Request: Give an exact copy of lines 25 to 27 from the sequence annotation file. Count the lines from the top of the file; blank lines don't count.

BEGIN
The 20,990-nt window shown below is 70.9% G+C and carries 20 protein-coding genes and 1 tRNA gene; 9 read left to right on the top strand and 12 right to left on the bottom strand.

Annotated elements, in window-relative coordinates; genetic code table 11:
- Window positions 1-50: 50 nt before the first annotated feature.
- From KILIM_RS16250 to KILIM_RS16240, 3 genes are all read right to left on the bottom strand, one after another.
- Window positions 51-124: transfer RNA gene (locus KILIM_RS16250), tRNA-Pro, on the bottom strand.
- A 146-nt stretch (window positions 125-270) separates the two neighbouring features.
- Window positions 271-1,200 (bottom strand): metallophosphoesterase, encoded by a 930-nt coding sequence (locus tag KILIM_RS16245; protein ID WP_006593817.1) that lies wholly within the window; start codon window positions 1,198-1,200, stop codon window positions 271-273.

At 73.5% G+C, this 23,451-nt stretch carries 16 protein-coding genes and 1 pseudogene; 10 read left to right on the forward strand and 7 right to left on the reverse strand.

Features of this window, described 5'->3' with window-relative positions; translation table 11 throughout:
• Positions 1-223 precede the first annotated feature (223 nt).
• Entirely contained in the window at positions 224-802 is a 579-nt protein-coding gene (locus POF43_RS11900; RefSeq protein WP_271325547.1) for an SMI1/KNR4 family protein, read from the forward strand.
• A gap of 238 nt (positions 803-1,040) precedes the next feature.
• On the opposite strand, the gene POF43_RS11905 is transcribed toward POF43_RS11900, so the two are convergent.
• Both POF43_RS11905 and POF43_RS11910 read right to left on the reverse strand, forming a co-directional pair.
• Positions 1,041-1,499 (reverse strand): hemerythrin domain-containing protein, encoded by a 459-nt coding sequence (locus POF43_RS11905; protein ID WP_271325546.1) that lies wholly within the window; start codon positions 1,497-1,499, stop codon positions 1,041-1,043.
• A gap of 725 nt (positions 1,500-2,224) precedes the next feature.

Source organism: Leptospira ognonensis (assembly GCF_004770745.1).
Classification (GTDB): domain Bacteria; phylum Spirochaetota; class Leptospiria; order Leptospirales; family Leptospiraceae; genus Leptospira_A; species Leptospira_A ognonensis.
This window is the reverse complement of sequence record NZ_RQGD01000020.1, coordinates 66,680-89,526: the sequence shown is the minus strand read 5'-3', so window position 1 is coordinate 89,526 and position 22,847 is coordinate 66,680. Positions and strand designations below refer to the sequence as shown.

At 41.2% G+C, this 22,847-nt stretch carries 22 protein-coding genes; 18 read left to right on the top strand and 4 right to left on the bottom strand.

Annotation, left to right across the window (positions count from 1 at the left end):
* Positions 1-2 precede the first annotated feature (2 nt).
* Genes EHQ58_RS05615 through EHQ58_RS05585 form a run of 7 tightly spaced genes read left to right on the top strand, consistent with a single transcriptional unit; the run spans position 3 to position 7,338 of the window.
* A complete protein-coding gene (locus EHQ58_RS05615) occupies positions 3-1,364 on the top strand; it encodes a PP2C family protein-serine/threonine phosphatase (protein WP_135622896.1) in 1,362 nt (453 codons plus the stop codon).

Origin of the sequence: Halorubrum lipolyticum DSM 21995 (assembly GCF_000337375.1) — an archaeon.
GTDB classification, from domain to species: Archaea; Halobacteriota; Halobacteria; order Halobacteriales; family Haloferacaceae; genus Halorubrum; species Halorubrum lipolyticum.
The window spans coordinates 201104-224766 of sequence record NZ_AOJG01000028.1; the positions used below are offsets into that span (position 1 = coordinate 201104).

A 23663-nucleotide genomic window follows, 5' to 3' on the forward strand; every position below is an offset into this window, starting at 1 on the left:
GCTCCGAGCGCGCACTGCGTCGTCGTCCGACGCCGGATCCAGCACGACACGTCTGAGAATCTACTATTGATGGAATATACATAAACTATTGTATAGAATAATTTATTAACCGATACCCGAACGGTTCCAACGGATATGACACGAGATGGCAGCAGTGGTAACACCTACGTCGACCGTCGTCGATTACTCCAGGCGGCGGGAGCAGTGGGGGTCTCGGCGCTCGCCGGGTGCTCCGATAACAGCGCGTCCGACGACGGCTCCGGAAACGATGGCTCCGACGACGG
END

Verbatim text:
Origin of the sequence: Halorubrum lipolyticum DSM 21995 (assembly GCF_000337375.1) — an archaeon.
GTDB classification, from domain to species: Archaea; Halobacteriota; Halobacteria; order Halobacteriales; family Haloferacaceae; genus Halorubrum; species Halorubrum lipolyticum.
The window spans coordinates 201104-224766 of sequence record NZ_AOJG01000028.1; the positions used below are offsets into that span (position 1 = coordinate 201104).